Education, Self-Management, and Upper Extremity Exercise Training in People With Rheumatoid Arthritis: A Randomized Controlled Trial

Authors


  • ISRCTN: 14268051.

Abstract

Objective

To evaluate the effectiveness of a brief supervised education, self-management, and global upper extremity exercise training program, supplementing a home exercise regimen, for people with rheumatoid arthritis (RA; the Education, Self-Management, and Upper Extremity Exercise Training in People with Rheumatoid Arthritis [EXTRA] program).

Methods

Adults with RA of ≤5 years' duration were randomized to receive either usual care or the EXTRA program comprising 4 (1-hour) group education, self-management, and global upper extremity exercise training sessions supplementing the first 2 weeks of a 12-week individualized, functional home exercise regimen in addition to usual care. Outcome measures were assessed at baseline, 12 weeks (primary end point), and 36 weeks and included the Disabilities of the Arm, Shoulder, and Hand questionnaire (primary outcome measure), the Grip Ability Test, handgrip strength (N), the Arthritis Self-Efficacy Scale (pain, function, and symptoms subscales), and the 28-joint Disease Activity Score.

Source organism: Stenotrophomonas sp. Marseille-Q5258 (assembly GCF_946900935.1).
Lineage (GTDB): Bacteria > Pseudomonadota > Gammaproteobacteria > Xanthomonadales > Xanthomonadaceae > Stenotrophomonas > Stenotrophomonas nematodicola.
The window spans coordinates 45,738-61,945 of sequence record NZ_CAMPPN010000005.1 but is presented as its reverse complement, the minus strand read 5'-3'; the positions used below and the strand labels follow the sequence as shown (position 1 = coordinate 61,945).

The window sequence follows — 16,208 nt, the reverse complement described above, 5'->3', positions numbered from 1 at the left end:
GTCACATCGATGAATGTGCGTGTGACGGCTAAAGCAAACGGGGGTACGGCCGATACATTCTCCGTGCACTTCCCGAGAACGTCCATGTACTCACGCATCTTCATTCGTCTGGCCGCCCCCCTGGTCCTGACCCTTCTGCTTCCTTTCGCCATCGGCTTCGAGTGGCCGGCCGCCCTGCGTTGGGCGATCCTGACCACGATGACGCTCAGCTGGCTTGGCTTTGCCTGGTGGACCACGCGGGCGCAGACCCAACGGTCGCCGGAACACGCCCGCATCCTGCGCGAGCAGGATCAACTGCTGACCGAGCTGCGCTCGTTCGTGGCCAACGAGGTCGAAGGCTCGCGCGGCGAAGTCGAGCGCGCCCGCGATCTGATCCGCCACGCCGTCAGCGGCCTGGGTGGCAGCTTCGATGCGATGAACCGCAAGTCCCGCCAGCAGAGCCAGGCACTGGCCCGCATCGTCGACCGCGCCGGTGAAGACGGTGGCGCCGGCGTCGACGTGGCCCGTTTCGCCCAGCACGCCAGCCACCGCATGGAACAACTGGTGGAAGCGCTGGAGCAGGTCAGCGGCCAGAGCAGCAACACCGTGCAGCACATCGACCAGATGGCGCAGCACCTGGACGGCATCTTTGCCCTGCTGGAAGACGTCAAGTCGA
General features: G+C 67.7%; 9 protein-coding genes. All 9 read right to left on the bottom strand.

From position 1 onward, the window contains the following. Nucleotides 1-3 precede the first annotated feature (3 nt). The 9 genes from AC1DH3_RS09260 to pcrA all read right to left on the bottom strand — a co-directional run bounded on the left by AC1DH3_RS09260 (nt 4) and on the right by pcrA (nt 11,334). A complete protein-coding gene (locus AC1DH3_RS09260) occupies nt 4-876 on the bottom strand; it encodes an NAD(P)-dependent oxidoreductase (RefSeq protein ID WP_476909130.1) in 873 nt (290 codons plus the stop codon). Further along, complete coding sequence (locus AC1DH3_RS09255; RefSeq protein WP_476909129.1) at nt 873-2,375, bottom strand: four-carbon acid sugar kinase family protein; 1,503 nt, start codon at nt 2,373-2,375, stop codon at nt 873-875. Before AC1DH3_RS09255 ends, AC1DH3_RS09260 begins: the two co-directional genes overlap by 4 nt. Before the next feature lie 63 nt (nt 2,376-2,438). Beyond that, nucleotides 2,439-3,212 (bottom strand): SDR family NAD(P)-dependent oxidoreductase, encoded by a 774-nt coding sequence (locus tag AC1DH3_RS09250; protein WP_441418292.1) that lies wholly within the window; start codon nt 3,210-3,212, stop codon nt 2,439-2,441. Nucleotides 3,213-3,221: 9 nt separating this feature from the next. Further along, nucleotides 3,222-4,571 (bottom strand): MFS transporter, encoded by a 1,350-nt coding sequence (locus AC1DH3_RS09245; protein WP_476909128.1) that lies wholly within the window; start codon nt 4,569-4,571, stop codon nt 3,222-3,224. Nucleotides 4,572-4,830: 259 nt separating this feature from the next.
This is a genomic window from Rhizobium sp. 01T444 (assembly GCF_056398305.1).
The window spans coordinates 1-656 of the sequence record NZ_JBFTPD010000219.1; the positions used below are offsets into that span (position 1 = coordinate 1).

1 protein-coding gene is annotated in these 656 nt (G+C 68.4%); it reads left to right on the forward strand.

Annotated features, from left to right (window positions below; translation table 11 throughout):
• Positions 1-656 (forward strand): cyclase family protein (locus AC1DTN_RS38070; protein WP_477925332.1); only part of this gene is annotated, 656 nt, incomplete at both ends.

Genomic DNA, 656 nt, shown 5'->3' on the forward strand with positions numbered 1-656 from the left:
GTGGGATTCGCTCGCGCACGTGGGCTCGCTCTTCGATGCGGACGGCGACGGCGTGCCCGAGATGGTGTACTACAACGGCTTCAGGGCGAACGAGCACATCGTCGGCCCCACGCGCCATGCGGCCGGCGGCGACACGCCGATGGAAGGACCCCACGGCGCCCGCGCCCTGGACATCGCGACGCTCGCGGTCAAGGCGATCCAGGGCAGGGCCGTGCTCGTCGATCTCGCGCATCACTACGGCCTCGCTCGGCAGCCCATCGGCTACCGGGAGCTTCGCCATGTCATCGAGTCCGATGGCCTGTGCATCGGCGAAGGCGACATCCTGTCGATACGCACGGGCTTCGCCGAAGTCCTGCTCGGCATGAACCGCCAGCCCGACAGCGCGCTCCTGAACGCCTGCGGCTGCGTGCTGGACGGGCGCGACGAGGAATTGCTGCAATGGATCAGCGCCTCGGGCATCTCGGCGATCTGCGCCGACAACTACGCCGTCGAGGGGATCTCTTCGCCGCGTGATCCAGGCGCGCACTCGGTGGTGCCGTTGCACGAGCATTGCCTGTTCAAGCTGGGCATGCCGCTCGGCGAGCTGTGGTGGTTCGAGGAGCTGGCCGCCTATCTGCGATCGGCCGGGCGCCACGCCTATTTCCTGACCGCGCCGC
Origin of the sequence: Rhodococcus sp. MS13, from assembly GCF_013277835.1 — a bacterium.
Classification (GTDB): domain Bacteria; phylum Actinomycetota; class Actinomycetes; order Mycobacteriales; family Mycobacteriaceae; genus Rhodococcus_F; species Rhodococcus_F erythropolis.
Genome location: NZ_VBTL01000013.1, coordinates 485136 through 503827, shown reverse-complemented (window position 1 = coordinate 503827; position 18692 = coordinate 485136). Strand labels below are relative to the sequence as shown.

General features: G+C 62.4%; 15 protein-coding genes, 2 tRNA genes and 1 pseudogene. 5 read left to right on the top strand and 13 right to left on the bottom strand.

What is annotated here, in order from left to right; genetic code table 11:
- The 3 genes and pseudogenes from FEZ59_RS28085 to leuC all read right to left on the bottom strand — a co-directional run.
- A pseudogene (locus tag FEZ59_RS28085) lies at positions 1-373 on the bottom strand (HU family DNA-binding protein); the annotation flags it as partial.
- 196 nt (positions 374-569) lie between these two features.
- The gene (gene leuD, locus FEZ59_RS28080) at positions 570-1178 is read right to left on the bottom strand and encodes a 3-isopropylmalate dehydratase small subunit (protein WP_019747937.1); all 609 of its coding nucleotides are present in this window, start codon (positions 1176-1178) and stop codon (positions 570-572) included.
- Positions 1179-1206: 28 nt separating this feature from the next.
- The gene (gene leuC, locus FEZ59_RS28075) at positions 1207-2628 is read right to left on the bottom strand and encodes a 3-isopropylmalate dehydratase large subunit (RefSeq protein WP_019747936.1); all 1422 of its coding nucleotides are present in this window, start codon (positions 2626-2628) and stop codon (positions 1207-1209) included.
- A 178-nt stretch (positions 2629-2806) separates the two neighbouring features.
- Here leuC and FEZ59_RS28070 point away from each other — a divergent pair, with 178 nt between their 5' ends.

Results

One hundred eight participants (26 men, mean ± SD age 55 ± 15 years, mean ± SD disease duration 20 ± 19 months) were randomized to receive either usual care (n = 56) or the EXTRA program (n = 52). At 12 weeks, there was a significant between-group difference in the mean change in disability (−6.8 [95% confidence interval (95% CI) −12.6, −1.0]; P = 0.022), function (−3.0 [95% CI −5.0, −0.5]; P = 0.011), nondominant handgrip strength (31.3N [95% CI 9.8, 52.8]; P = 0.009), self-efficacy (10.5 [95% CI 1.6, 19.5]; P = 0.021 for pain and 9.3 [95% CI 0.5, 18.2]; P = 0.039 for symptoms), and disease activity (−0.7 [95% CI −1.4, 0.0]; P = 0.047), all favoring the EXTRA program.

Conclusion

The EXTRA program improves upper extremity disability, function, handgrip strength, and self-efficacy in people with RA, with no adverse effects on disease activity.

Ancillary